Saturday, March 10, 2018

Exploring Project-Based Learning Examples

Hey teacher friends!

Today I want to talk a little bit about project-based learning (PBL).  Lately I've been exploring it in my graduate courses and in my classroom.  Honestly, I have always been nervous to implement project-based learning because it is more challenging than whole group curriculum instruction.  However, I'm feeling more confident as I explore how other teachers have used PBL in their classrooms.

Here are some amazing examples of PBL from Edutopia.  This website has a wealth of information from teachers who write about their experiences.  Click on the names of the articles to learn more about each PBL learning experience: 

My personal favorite was March of the Monarchs, which had an amazing project that goes with the program, Journey North. The Journey North website is a resource that connects you with students around the nation that track migration patterns of various animals and insects. There is a lot of exciting learning experiences in these three examples of PBL, so I created this chart below so you could see the key elements:

Click on the image above for a downloadable PDF version

To help me determine the common qualities in each of these examples, I used the "Gold Standard" that Larmer & Mergendoller explain on their PBL Blog (2013).  They explain that the "Gold Standard"assists teachers and schools to measure and improve their practices in PBL (Larmer & Mergendoller, 2013).  Their standards have three parts, which include:

  1. Student Learning Goals - Students should be working on a project that integrates the key content standards, but they should also integrate 21st century skills.
  2. Essential Project Design Elements - 
    1. Challenging Problem or Question
    2. Sustained Inquiry
    3. Authenticity
    4. Student Voice and Choice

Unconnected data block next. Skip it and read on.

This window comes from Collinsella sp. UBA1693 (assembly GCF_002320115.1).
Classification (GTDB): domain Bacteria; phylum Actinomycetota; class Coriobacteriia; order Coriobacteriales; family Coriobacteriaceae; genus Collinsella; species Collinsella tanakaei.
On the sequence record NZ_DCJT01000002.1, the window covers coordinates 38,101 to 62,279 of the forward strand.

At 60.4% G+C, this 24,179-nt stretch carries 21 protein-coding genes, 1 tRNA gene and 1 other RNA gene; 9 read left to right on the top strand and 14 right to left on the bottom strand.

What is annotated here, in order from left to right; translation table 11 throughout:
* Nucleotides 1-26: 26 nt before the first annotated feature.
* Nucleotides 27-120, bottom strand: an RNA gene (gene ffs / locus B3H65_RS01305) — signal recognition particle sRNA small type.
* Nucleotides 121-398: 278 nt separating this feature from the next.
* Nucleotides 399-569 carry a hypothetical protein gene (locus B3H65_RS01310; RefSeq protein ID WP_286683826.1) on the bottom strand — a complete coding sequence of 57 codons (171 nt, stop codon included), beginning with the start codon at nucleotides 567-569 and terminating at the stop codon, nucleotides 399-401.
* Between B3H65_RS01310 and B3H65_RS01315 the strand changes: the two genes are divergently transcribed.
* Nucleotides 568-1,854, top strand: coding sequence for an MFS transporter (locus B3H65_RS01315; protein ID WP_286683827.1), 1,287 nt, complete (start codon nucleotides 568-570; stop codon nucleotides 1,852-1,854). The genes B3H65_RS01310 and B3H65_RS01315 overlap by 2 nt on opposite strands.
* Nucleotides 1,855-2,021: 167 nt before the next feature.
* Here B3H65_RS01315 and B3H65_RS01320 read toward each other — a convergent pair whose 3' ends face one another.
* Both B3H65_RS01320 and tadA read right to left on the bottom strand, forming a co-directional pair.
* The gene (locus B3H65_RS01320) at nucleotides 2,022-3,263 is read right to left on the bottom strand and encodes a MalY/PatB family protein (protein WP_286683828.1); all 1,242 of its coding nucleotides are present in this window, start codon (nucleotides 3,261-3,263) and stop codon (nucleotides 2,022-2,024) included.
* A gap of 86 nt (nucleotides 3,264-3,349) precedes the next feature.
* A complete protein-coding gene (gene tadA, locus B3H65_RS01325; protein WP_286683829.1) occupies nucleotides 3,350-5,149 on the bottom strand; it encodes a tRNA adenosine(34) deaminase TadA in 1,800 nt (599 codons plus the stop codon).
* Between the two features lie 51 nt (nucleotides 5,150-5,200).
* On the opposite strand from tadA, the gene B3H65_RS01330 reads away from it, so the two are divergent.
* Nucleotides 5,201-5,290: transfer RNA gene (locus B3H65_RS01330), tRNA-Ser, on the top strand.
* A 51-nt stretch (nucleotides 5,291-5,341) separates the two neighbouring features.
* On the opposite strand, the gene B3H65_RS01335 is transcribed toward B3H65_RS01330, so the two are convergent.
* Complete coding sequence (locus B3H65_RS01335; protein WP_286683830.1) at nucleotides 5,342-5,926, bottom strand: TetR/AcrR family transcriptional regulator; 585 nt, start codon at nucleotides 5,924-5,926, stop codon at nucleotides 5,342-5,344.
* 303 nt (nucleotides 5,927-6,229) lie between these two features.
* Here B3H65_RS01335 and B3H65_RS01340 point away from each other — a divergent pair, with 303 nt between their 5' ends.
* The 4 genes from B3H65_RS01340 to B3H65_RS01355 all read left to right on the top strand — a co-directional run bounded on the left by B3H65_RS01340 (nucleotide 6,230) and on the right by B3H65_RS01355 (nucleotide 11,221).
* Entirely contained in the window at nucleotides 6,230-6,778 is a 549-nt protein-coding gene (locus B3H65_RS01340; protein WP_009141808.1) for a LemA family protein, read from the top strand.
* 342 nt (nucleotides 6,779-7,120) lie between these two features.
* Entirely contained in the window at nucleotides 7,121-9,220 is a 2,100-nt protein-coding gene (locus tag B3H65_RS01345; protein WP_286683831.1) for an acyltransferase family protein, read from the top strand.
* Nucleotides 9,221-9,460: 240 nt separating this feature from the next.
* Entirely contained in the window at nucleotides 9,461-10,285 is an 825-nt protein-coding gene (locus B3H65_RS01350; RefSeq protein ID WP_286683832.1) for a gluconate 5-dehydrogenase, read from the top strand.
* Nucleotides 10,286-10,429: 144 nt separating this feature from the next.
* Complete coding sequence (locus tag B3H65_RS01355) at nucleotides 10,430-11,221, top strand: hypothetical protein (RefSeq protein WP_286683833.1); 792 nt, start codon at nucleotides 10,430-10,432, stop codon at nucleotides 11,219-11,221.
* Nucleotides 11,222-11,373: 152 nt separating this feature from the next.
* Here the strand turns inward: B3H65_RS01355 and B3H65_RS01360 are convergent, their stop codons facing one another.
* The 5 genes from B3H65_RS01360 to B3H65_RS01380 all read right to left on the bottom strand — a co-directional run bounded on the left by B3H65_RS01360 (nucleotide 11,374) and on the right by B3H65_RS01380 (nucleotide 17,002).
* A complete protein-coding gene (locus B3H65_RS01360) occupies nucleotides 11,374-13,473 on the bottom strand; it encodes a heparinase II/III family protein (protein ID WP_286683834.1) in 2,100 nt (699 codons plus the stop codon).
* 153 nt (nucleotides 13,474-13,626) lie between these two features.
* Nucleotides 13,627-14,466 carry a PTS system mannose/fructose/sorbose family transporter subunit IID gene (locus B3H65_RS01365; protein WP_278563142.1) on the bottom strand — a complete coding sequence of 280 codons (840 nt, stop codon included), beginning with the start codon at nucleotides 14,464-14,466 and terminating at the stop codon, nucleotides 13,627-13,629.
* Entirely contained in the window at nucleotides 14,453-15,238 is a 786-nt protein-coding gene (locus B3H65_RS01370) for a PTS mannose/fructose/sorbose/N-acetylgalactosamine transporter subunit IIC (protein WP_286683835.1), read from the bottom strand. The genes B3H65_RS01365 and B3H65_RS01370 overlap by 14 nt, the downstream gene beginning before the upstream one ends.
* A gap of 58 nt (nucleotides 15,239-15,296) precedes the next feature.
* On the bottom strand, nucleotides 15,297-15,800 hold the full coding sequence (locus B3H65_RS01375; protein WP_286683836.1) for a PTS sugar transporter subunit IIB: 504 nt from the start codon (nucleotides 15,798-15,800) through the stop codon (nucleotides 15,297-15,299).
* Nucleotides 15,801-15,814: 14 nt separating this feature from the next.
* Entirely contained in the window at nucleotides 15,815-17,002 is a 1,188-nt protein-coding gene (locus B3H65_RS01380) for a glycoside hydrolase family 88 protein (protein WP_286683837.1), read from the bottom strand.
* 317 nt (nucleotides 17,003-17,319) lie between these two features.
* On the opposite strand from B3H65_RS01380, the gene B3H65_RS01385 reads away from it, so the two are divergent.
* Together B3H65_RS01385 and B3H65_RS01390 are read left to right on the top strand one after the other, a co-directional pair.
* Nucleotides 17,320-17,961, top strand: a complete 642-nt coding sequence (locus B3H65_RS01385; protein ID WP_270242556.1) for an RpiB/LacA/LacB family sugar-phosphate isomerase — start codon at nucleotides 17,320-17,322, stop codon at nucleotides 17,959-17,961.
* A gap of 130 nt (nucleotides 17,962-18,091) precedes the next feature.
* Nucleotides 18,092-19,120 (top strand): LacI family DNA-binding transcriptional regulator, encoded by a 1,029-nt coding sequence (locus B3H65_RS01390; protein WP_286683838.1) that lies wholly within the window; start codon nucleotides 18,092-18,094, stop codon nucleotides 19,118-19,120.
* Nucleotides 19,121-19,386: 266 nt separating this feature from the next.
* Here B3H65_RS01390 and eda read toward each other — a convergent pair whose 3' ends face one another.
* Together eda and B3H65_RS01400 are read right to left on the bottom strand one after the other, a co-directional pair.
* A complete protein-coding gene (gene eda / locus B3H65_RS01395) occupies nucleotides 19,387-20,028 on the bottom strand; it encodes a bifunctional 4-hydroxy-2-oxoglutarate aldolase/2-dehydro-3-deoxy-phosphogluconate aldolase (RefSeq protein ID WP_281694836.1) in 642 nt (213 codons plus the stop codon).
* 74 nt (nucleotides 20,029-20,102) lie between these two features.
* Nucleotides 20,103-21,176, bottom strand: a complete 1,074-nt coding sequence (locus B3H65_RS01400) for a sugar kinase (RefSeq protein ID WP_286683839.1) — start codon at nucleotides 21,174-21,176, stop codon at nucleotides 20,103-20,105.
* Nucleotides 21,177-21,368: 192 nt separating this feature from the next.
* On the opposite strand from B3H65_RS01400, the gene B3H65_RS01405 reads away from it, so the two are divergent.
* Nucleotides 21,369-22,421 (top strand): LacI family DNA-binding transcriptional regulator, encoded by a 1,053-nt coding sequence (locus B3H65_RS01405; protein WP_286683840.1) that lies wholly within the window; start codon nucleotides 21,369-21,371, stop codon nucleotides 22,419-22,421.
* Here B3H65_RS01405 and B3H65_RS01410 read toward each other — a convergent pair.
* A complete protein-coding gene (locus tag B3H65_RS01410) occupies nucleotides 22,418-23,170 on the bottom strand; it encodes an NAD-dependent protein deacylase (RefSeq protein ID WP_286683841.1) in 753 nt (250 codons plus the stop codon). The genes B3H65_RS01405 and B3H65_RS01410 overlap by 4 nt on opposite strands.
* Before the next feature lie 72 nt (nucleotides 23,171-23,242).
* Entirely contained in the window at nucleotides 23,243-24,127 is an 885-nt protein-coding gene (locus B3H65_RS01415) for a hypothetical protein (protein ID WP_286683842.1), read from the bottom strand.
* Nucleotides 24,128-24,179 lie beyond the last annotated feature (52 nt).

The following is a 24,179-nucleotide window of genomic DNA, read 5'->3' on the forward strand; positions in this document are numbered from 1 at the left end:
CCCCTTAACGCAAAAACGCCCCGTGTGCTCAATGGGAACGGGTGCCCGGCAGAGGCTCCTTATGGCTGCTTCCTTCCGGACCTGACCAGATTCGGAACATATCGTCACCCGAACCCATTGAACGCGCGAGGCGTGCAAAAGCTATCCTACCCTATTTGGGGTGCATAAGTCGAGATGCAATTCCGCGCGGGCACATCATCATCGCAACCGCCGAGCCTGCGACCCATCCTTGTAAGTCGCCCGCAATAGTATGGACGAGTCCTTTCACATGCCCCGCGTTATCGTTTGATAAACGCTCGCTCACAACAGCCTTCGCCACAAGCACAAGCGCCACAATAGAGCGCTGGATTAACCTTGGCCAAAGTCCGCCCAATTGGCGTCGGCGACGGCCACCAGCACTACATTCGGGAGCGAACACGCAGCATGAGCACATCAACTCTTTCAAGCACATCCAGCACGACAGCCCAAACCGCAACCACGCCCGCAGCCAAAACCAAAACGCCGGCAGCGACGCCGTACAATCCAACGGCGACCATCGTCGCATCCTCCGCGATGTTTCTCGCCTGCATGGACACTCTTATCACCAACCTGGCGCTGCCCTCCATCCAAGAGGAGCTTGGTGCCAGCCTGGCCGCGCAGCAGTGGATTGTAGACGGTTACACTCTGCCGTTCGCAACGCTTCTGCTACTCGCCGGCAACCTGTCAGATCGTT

5. Reflection
    6. Critique and Revision
    7. Public Product 
  3. Project Based Teaching Practices 

As I reflect on the three PBL experiences from Edutopia, I noticed that they met almost all of the "Gold Standard" elements.  Each project began with a real-world problem or question, such as "Can you design a 2,000-student high school to meet learning needs in 2050, fitting it on a given site?" (Armstrong, 2002).  All of the projects connected the students to the vital content and inspired them to search for more information.  I could tell that the students had a drastic increase in engagement and that they were excited to seek out new information.  One student had mentioned that she "went home on the first day of the assignment and couldn't sleep, out of excitement about her team's ideas" (Armstrong, 2002).  That statement made me stop and think, "Wow! I want my students to feel that type of enthusiasm for our classroom projects!"

In addition, all of the teachers helped to structure the project into attainable parts.  They provided the students with tools, they connected them to real-world experts, and they guided them through each step.  Even though it is a lot of planning and preparation for the teacher, the students are doing the hard work.  The students had to "explore, make judgments, interpret, and synthesize information in meaningful ways" ("What Is," 2007).  Lastly, in all three examples of PBL the students had to create a final product.  Amazingly, they used technology and 21st century skills, such as communication, collaboration, creativity, and problem solving to help them create their final product.

When I think about all of the planning and preparation that is necessary for a PBL project, I definitely feel overwhelmed.  But if you break your PBL project into smaller sections and create essential questions to lead you through each part of the project, then I believe it would be easier to manage.  I am still learning as I go, but I thought that a checklist would help me to follow the "Gold Standard" according to Larmer & Mergendoller (2013).

Click on the image above for a downloadable PDF version


Armstrong, S. (2002, February 11). Geometry Students Angle into Architecture Through Project Learning. Retrieved March 05, 2018, from

Curtis, D. (2002, June 6). March of the Monarchs: Students Follow the Butterflies' Migration, Retrieved March 05, 2018, from

Ellis, K. (2001, October 1). Retrieved March 05, 2018, from

Larmer, J., & Mergendoller, J. R. (2015, April 21). Gold Standard PBL: Essential Project Design Elements. Retrieved March 10, 2018, from

What Is Project-Based Learning About? (2007, October 19). Retrieved March 10, 2018, from


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